Artist,
Manufacturing parameters and processes vary from Manufacturer to Manufacturer. I have done the following hundreds of times over the past 10 years or so: Pick the very same colour (check the pigment numbers on the tube) from the manufacturers you want to check: Say, pick the smallest tube size available of Yellow Ochre, from Winton, Van Gogh, Lukas Studio, Schminke Norma, etc... (all cheaper grades). Test them, that is paint with them in the usual way you do. Do the same test with High Grade Professional paints (W&N Artists, Rembrandt, Old Holland, Art Spectrum Professionals, Schminke Mussini, etc... You'll be amazed at the differences, even among high grade professional paints.

Einion
02-19-2002, 05:50 PM
As Luis mentions, Winton and Van Gogh, being second ranges, keep price down by substituting cheaper pigments for more expensive ones (especially those made from heavy metals like cobalt and cadmium), plus usually a lower proportion of pigment in the blend, which is often then made up with an inert filler to maintain consistency. This doesn't make them bad paint, just not the best paint. Assuming a good pigment used in a given colour they should stand the test of time quite well - most are ASTM I or II remember, and some artists'-grade paints actually have lower lightfastness, anything with Ali Crimson in it for example. Their lower pigment load just means differences in handling and opacity especially, so they can't be used for certain effects in place of better paints. BTW Winton's Vermilion Hue uses one of the two pigments I mentioned in my previous post, so should not be mixed with lead whites for anyone who uses it.

Originally posted by kevinjh
Would anyone see a downside to using student grade oils to draw and underpaint, and then later to cover over with artist grade? I have a mess load of student grade Winton paints and would like to make some use of them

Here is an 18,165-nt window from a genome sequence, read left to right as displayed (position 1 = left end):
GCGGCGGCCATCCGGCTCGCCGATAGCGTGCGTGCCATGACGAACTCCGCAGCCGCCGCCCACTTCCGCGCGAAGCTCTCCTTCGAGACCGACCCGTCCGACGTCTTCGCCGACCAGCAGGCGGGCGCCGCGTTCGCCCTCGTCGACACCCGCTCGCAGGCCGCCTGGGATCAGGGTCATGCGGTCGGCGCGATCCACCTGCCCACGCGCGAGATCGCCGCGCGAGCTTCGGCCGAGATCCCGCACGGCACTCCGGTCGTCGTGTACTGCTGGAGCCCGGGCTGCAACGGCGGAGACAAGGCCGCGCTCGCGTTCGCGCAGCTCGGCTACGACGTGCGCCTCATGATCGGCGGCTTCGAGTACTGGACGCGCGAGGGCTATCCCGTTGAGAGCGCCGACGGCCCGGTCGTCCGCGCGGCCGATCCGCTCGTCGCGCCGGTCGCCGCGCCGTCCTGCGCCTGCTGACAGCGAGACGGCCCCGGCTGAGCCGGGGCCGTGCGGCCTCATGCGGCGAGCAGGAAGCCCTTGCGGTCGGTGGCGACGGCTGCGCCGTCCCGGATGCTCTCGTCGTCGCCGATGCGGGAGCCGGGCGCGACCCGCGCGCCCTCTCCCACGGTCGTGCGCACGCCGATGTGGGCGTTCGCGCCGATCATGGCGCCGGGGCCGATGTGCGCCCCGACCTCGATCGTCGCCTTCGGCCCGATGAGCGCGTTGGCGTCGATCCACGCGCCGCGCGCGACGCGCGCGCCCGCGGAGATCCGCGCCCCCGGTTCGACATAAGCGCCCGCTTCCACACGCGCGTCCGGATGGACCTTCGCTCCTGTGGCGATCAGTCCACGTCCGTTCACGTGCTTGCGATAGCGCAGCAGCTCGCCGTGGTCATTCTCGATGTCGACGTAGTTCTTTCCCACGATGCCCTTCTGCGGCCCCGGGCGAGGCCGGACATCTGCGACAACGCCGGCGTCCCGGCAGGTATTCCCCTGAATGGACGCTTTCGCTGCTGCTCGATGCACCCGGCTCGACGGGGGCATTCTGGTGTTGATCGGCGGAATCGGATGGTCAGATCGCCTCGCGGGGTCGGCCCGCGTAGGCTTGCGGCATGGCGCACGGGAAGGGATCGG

What I'm about to say is a gross oversimplification of course, but since student oils are usually oilier than artists'-grade they might actually be better for the drawing layer as potentially they can be thinned with turps to a greater level while still maintaining adhesion, not something one sees mentioned often eh? Seems counter-intuitive until you think about it. One would have to be careful about using leaner paints above this of course, so it might be wise to restrict their use just to turps-thinned layers and not for any true underpainting or you run the risk of violating the fat-over-lean rule.

FWIW, it has been posited more than once that student-quality paint might actually be a better choice for certain painting effects, thick impasto in particular, as if the proportion of pigment is too high in thick paint you really will run into problems with ageing. Same might go for glazing if you want to avoid or minimise the use of any mediums just using the paint straight from the tube could work very well for colours like Ultramarine, helping prevent too much oil in the top layers.

Einion

kevinjh
02-20-2002, 05:33 PM
Thanks for the tips! This means that I can paint with reckless abandon, or at least worry a little less about how much paint I'm going to have to replace:)

nam26b
02-21-2002, 12:45 AM
Hello all,

Just wanted to jump in to say that one thing I like about Winton (what I've mostly been using to learn with while slowly building a pallette of higher quality paint) is that for many pigments, there is a "mid-range" color that uses the real pigment. For instance there are cad. reds, cobalt blue, cad. orange, and several others from Winton that use the exact same pigment (listed on the back) as the artist quality paint. It's probably lower in concentration, but, for instance, I have both types of Cobalt blue and have tested them in a variety of ways. The only difference I could find was the winton was a little oilier...but not much.


I guess I don't really have a point other than the fact that I appreciate being able to use the real pigments to learn with while not paying over $9.00 for a tube of cad. red or something.


Thanks for allowing me to prattle on,

Nathan

Luis Guerreiro
02-21-2002, 04:40 AM
Please look at the Winsor & Newton WINTON range thread I am just about to write in a second. There are fresh news about this range people should be aware of...
Regards
Luis

Wayne Gaudon
02-21-2002, 07:18 AM
Luis,

I did .. wonder if you can describe the new cap so I know what to look for.